At the conclusion of this chapter, the student should be able
- 1. Classify joints according to structure and explain
the relationship between a joint structure and its capacity for
- 2. Explain how the schedule of ossification of epiphyseal
cartilage is related to the nature of activities suitable for different
- 3. Name the factors that contribute to joint range of motion
and stability and explain the relationship that exists between range
of motion and stability.
- 4. Assess a joint’s range of motion, evaluate the
range, and describe desirable procedures for changing it when indicated.
- 5. Name and define the orientation positions and planes of
the body and the axes of motion.
- 6. Demonstrate and name fundamental movement patterns using
correct movement terminology.
- 7. Isolate and name single joint actions that are part of
- 8. Perform an anatomical analysis of the joint actions and
planes of motion for a selected motor skill.
It is customary—especially for students of human movement
and exercise—to begin the study of anatomy with a detailed
study of the bones, then to proceed to the joints, and then to the
muscles. This path of investigation sometimes dampens the enthusiasm
of students, whose chief focus of interest is movement. Therefore,
this chapter and the next emphasize the concept of the total musculoskeletal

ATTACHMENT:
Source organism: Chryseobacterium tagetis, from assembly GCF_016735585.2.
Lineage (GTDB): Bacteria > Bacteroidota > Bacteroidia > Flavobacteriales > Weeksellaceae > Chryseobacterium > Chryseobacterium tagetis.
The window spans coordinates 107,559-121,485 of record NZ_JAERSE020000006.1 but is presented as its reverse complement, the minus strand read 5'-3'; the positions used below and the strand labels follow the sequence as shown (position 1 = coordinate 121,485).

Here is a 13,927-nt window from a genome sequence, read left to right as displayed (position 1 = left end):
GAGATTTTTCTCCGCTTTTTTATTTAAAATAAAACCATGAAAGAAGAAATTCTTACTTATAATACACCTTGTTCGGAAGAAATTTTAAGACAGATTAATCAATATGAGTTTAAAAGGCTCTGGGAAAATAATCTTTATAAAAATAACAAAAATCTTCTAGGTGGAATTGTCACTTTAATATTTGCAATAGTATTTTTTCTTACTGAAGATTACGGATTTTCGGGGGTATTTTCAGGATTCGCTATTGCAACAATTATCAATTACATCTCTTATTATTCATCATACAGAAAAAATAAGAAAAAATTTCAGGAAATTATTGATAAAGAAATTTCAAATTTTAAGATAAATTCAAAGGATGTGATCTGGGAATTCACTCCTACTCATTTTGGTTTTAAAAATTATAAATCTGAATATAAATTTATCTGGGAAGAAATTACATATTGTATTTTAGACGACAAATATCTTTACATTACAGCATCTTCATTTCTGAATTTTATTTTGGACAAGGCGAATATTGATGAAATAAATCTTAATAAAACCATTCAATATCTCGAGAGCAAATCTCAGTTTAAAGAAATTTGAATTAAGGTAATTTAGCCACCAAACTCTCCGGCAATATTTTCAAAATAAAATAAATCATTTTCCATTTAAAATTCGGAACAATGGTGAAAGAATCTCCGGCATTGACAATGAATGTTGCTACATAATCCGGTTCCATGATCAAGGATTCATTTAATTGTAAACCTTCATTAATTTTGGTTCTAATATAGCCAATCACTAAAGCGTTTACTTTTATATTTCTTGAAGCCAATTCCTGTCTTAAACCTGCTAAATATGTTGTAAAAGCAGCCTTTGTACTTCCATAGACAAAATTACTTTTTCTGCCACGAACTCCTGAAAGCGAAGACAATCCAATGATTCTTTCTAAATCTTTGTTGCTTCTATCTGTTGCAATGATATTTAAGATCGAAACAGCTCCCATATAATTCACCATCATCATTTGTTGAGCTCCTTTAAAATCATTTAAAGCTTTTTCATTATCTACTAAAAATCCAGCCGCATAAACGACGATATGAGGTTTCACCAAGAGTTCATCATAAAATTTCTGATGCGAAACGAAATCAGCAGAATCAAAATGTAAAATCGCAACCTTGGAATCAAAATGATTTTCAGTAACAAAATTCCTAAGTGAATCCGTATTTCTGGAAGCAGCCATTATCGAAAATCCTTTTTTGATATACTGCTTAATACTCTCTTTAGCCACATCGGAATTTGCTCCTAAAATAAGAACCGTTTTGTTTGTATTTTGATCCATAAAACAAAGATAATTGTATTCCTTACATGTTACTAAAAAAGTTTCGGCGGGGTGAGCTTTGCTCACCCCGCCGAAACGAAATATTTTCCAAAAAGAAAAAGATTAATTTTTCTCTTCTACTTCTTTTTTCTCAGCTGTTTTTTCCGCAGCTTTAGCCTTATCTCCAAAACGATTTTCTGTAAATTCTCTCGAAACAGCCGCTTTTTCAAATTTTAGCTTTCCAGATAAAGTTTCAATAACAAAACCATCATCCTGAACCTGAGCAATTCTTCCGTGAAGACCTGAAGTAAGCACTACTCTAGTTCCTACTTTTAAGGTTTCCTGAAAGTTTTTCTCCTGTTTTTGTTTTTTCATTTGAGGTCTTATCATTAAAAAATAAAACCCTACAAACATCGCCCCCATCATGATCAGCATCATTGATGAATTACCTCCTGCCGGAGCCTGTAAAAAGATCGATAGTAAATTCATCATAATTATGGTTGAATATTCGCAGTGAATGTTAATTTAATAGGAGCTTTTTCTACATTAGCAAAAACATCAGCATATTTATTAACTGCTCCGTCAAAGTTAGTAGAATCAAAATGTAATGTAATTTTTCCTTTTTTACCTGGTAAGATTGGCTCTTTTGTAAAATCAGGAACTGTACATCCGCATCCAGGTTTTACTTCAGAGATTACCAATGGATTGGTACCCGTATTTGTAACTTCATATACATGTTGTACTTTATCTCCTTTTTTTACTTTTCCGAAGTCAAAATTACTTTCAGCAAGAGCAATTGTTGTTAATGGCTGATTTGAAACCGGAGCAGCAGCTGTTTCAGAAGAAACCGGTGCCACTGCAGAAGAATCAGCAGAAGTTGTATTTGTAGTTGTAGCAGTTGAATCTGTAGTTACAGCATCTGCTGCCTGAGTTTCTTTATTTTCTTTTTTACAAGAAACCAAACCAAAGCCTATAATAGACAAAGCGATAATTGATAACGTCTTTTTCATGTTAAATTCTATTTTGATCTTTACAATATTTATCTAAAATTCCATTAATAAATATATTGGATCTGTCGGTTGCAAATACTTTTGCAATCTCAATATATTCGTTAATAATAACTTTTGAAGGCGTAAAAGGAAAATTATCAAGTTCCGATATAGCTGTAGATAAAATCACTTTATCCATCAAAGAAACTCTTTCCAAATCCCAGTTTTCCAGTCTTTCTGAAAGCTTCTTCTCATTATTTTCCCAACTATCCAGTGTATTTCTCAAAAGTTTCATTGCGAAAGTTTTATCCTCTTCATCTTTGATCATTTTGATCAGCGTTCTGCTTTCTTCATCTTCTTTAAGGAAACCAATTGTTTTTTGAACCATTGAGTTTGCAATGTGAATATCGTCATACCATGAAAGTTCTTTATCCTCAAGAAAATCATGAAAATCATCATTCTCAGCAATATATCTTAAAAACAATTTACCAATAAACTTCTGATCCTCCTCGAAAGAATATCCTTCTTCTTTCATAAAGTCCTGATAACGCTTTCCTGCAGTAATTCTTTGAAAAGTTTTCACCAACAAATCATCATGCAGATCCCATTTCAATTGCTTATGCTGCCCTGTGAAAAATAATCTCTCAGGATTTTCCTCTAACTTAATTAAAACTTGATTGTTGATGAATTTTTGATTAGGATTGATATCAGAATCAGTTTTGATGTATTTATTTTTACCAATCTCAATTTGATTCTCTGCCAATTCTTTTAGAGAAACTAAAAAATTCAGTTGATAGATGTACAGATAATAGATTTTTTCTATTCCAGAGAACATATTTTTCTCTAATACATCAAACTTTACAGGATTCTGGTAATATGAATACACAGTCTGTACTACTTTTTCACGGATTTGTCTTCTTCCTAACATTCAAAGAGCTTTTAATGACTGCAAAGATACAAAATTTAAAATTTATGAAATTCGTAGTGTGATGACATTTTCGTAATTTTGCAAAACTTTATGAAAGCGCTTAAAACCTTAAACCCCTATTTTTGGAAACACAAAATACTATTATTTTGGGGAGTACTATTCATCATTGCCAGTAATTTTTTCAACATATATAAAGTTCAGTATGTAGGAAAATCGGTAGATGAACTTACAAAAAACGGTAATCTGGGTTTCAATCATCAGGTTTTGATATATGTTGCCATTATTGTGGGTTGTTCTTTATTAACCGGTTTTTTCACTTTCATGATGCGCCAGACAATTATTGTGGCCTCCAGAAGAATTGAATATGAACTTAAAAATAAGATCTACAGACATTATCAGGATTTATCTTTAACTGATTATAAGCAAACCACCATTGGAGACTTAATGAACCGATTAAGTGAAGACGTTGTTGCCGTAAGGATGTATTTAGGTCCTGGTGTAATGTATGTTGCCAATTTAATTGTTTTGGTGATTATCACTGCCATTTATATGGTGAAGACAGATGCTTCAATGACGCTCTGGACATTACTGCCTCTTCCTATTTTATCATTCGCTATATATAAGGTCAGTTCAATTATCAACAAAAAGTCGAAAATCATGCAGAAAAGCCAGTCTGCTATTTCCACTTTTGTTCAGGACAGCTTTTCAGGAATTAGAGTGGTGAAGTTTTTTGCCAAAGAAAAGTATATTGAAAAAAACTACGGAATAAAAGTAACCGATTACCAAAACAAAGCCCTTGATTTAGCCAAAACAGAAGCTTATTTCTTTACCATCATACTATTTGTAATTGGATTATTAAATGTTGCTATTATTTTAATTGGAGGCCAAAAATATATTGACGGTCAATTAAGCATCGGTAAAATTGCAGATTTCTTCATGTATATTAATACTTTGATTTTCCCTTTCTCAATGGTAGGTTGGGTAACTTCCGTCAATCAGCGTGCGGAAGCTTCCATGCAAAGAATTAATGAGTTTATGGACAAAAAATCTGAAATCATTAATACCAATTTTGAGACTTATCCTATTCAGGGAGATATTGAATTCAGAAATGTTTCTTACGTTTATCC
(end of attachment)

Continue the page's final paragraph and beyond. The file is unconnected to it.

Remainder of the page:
system as a mechanism for motion. It is hoped that by using this
concept the student will find the study of the structural elements
of this system more meaningful.
As the phrase implies, the musculoskeletal framework is an arrangement
of bones and muscles. Adjacent bones are attached to one another
by joints, which provide for the motion of the articulating bones,
and the muscles that span the joints provide the force for moving
the bones to which they are attached. Mechanically, the total bone–joint–muscle
structure is an intricate combination of levers that makes possible
a great number of coordinated movements, ranging from the small hand
and finger motions used in assembling a television set or playing
the piano to the total body movements of a swimmer or a pole vaulter.
Any single one of the levers involved in such movements is relatively
In physics we are taught that a lever is defined as a rigid bar
that turns about a fulcrum (fixed axis or pivot) when force is applied
to it at some specific point. An anatomical lever, therefore, is
simply a bone that engages in an angular or turning type of movement
when a force is applied to it. This force may be the contracting
force of a muscle attached to the bone, or it may be an external force
such as gravity or an external weight. If the force is muscle, it
is always a pulling force, because muscles, being flexible, are
unable to push; they can only pull. If the force is external, such
as when a weight is too heavy to ...